Biking

This blog highlights some of my adventures with the focus on railroad history. Originally intended as a blog of my rail trail rides, it now also includes hikes, railroad trips and even stop-and-go car trips if they are railroad history related...

Sunday, November 29, 2015

Abandoned Bridges at Moses Kill (Part Three)


Argyle Brewing Company - Greenwich

After visiting the Batten Kill Trolley Piers (previous post - Part Two), we headed over to Greenwich and stopped at the Argyle Brewing Company. It was a fantastic place. Gary and I tried their beer sampler and it was served in a carved log - how cool is that!
Carved log beer sampler - um um good!

We stuck up a conversion with the bartender and locals and it turns out I found a kindred spirit - an amazing photographer who loves to trek to exotic "off the beaten" path spots.
Michael's photos:
https://www.flickr.com/photos/bubblesandsons
Michael immediately called up his brother-in-law, Darren who is a total Urbanex advocate (a.k.a. Ruins Porn) and has traveled the world documenting every place imaginable including Chernobyl!
Darren's photos:
https://www.flickr.com/photos/nerradk

Darren joined us for the trek up to Moses Kill! He recommended a pizza place north of town for a quick lunch and then we drove back on Rt 29 and up Rt 4 (rather the Rt 77) to continue our exploring.

At Glen Road

This stop was a bust. Although the remnants of the old canal were discernible, the Trolley ROW was completely overgrown.  At least I did find a railroad tie in the bushes...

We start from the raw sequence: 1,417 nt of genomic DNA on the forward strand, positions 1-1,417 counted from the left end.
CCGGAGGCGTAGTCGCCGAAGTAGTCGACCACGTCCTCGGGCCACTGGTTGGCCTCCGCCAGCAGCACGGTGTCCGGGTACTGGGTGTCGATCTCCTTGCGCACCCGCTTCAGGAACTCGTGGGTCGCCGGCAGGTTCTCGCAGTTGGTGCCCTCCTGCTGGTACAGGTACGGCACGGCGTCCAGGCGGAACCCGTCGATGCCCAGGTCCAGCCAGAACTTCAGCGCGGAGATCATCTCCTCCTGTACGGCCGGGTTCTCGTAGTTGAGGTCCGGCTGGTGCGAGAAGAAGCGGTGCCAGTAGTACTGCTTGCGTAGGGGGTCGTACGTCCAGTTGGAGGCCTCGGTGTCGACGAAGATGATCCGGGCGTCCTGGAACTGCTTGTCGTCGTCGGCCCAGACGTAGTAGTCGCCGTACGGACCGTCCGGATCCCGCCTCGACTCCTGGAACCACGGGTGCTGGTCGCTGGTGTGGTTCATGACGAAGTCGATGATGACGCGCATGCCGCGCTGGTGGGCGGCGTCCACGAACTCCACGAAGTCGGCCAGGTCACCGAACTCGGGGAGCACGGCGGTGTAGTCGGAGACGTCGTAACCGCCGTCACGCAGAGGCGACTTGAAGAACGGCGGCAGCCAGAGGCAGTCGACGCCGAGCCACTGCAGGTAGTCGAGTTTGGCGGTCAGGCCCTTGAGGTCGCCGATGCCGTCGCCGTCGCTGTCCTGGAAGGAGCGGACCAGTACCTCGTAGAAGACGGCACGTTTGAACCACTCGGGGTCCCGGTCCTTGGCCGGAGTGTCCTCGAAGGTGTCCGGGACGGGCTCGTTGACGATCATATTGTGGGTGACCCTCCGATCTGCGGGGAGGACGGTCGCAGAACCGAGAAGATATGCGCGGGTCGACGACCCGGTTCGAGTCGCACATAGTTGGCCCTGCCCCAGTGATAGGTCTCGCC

At Moses Kill

All the planned ways in to the old bridges were plastered with no trespassing signs so we trekked in legally thru incredibly overgrown swampland/thickets on the north side of the Kill. It was tough going but the reward was great! :-)


Moses Kill - Champlain Canal Aqueduct

The old Champlain Canal crossed over the Moses Kill on a aqueduct and the stone work was incredible. 

Moses Kill - Trolley Bridge

There was still an arduous trek thru the overgrowth to get to the Trolley Bridge but it was quite picturesque in the fading light.
Bing Aerial View of Bridge

Here's a photo of it's construction
Construction Crew
Its remarkable how much it looks like the Willow Glen Bridge outside of Mechanicville.
See Photos >

Conclusion

From the railroad piers over the Hudson to the relics of the Paper Mill to the bushwhacking thru the dense overgrowth to see the Moses Kill Bridges, all in all it was an rewarding adventure!

4 comments:

  1. Hi,
    Please note that land on both sides of the trolley bridge and land connected to the locks are private property. Anyone exiting the Moses Kill at these two sites on either side of the water will be walking on private property. It is therefore, only proper to get permission from landowners to determine if access is allowed. Please add a notation to your posts to clearly indicate this. Otherwise, it is encouraging people to trespass.

    ReplyDelete
  2. Rich, Looking for a way to contact you. Liz@lakestolocks.org

    ReplyDelete
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  4. great Michael - glad you like the blog :-)

    ReplyDelete